“The weaver ant (Oecophylla smaragdina) is probably the most common species of arboreal ant in tropical Asia and Australia. In Kerala, India, nests of these ants are found in almost all broad leaved-trees especially during the post monsoon and summer seasons.
“Weaver ants feed on insects and other invertebrates, and groups of weaver ants parading up and down in search of prey or dragging them to their colonies is a common sight in most of the gardens. Sometimes we also observed workers carrying injured co-workers back to their colonies.
“Weaver ants have a painful bite and secrete an irritant chemical from their abdomen. Queen ants are rarely seen outside the nest except when they are winged and fly out to mate and develop new colonies.
“Weaver ants are used as natural pest control agents in cashew, citrus, mango, cocoa and coffee in many tropical countries. In Kerala use of these ants in cowpea (Vigna unguiculata) against aphids and leaf folders has been suggested (Saparya et al. 2018). We have been raising cowpea in our kitchen garden at Kozhikode, Kerala, that was consistently attacked by pod fly (Melanagromyza sp.) and sometimes by other pests also. Females of the pod fly deposit eggs in the green pods, and the developing larva feeds on the unripe seed and resulting in rotting of beans near the site of oviposition.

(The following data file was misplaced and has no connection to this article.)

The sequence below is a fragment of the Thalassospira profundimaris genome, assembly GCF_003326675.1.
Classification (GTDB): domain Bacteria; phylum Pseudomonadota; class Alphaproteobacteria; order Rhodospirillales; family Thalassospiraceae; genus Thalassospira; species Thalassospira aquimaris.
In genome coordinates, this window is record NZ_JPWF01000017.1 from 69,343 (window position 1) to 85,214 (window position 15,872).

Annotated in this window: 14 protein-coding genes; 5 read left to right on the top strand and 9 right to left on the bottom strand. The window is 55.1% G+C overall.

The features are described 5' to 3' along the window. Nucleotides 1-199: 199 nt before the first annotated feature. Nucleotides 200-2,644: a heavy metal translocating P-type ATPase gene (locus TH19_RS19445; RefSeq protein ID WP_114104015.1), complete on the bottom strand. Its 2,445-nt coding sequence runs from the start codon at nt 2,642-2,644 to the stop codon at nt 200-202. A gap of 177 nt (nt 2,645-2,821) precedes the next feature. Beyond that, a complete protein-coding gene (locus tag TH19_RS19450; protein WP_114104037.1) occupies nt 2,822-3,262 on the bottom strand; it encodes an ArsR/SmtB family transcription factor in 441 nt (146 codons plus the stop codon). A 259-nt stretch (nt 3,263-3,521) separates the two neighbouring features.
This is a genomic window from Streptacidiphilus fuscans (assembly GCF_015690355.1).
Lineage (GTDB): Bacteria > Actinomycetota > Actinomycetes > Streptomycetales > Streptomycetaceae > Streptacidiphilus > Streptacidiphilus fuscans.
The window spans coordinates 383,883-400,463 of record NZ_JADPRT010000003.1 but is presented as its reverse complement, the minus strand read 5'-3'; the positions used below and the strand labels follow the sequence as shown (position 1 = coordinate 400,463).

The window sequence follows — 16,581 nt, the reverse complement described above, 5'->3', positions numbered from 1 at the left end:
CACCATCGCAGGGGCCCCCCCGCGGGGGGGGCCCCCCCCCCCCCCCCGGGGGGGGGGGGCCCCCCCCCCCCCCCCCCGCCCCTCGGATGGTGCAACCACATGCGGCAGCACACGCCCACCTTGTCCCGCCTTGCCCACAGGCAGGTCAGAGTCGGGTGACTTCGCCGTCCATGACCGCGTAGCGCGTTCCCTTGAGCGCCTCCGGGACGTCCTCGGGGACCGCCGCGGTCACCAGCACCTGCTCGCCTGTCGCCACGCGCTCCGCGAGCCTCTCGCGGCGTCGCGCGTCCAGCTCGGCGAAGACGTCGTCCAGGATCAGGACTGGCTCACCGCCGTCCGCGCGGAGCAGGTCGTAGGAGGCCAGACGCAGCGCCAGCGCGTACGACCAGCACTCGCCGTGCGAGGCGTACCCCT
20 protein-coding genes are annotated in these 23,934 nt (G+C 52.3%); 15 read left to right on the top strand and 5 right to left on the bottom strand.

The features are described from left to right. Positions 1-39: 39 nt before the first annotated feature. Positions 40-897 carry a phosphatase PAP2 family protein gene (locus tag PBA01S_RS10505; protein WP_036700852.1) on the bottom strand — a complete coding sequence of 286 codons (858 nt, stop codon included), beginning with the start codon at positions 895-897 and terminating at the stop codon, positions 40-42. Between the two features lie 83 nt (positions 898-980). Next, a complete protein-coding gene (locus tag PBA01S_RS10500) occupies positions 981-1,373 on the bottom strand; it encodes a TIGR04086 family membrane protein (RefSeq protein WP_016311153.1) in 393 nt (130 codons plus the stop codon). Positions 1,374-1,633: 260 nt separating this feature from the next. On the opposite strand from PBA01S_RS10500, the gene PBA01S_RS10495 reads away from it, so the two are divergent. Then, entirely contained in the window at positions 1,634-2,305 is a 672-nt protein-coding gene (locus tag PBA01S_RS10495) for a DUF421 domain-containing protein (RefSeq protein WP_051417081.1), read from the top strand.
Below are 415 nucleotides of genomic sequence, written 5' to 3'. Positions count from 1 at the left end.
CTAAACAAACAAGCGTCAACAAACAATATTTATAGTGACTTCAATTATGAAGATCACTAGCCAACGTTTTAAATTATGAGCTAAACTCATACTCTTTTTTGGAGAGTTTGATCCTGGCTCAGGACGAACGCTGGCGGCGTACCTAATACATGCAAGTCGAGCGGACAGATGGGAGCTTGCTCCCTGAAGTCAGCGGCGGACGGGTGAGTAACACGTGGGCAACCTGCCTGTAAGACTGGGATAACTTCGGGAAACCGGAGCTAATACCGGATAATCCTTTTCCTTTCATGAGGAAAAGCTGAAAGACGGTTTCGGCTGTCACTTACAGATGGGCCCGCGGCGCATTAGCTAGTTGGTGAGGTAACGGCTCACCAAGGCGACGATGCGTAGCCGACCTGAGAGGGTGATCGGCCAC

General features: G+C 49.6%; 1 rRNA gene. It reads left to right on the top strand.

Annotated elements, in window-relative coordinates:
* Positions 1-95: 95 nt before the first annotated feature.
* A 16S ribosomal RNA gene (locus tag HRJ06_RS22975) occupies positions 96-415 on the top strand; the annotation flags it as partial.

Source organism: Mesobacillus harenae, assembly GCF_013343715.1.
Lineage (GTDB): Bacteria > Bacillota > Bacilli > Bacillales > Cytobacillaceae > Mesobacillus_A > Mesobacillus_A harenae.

“This year we attempted to control pod flies by transplanting nests of weaver ant colonies from nearby mango trees to cowpea vines. The entire nest was carefully cut and tied onto cowpea vines and most of the transplanted colonies established. In some cases the ant nests were quite small and these nests did not have a queen inside.
“To our surprise we noted that attack by pod flies was virtually absent once the weaver ant colonies were established and we were able to harvest a healthy crop regularly. Transplanting weaver ant colonies to cowpea vines appears to be viable, eco-friendly alternative for the management of insect pests in cowpea.
“Sometimes weaver ants encourage colonies of leafhoppers on the vines for feeding on honey-dew and these could be removed with a jet of water or brushing with soap solution.
“Next year we propose to extend our experiment to other broad-leafed vegetable crops like eggplant, okra, etc.”
S. Devasahayam and Anita Devasahayam
Kozhikode, Kerala, India
20 June 2019
Saparya, A., Sreekumar, K. M., Santhoshkumar, T., & Suresh, P. (2018). Red ant Oecophylla smaragdina (F.) (Hymenoptera: Formicidae) in the management of cowpea pests. Entomon 43: 27-32.